Observational Artifacts of NuSTAR: Ghost Rays and Stray Light.
The Nuclear Spectroscopic Telescope Array (NuSTAR), launched in June 2012, flies two conical approximation Wolter-I mirrors at the end of a 10.15m mast. The optics are coated with multilayers of Pt/C and W/Si that operate from 3--80 keV. Since the optical path is not shrouded, aperture stops are used to limit the field of view from background and sources outside the field of view. However, there is still a sliver of sky (~1.0--4.0 degrees) where photons may bypass the optics altogether and fall directly on the detector array. We term these photons Stray-light. Additionally, there are also photons that do not undergo the focused double reflections in the optics and we term these Ghost Rays. We present detailed analysis and characterization of these two components and discuss how they impact observations. Finally, we discuss how they could have been prevented and should be in future observatories.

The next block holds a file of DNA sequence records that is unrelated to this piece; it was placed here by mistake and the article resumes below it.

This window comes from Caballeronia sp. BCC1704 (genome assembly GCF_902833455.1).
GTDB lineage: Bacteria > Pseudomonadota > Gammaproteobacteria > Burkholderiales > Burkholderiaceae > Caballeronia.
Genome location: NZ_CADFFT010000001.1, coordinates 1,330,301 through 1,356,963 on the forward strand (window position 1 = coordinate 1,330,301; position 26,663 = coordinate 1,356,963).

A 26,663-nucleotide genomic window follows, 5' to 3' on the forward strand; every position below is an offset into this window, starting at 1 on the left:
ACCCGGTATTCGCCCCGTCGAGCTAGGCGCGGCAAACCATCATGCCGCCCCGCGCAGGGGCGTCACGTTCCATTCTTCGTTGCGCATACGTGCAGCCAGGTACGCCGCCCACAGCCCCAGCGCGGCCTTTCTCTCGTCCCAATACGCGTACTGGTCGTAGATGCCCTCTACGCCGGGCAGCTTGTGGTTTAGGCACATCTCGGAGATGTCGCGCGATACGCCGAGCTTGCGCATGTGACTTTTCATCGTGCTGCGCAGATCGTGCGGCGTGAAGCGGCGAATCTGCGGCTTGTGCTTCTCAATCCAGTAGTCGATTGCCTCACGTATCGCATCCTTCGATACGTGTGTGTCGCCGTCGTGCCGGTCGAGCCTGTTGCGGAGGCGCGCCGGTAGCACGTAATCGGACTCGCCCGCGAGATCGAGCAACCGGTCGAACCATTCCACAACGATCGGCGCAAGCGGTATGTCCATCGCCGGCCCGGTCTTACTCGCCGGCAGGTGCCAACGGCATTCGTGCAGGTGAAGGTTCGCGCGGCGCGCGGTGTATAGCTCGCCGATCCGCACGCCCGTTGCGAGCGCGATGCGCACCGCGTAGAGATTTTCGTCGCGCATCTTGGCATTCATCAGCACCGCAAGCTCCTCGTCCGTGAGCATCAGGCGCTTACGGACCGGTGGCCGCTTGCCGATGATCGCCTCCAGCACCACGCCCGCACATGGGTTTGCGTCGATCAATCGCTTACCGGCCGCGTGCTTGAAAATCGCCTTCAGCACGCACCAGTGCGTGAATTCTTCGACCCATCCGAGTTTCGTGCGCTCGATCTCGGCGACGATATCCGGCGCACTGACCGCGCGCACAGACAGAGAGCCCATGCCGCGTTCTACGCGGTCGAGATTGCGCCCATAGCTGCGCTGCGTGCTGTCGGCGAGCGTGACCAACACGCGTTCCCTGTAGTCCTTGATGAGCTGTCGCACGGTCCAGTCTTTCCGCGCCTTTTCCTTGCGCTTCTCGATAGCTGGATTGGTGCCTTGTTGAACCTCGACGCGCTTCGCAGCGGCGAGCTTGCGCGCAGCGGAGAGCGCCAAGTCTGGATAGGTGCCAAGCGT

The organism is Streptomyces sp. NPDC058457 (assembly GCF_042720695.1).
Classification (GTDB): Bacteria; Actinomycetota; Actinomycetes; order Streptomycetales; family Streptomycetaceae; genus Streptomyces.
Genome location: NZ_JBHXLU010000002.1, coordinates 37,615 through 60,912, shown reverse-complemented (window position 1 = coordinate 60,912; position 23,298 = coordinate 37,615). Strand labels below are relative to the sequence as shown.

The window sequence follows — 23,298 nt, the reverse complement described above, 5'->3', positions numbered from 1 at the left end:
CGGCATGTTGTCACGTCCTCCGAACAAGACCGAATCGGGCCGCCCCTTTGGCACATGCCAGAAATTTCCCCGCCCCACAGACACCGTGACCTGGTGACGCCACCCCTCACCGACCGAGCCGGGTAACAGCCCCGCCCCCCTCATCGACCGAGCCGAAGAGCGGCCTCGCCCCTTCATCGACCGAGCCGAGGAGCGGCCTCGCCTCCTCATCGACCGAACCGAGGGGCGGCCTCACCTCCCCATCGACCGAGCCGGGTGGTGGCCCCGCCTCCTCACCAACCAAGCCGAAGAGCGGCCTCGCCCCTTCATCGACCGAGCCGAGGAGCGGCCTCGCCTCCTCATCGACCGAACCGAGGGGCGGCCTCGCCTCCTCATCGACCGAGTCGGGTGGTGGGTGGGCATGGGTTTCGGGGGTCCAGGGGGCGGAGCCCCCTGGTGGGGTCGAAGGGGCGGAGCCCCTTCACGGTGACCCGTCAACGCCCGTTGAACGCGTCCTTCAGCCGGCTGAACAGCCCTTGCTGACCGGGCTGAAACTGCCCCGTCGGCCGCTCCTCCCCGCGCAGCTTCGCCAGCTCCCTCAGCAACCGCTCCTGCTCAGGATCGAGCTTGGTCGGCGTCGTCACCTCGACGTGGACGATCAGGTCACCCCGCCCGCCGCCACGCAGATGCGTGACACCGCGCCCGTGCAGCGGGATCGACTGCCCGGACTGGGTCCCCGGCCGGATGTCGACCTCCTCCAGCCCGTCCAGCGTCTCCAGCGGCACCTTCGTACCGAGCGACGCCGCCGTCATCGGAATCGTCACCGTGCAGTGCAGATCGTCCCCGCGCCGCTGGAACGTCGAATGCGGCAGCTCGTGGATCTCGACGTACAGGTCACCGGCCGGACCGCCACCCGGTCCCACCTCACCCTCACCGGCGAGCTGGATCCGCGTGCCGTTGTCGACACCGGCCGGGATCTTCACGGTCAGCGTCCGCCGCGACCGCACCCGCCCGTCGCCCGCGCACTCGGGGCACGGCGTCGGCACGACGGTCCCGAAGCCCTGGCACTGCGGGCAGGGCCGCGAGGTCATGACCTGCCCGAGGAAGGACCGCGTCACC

Publisher URL: http://arxiv.org/abs/1711.02719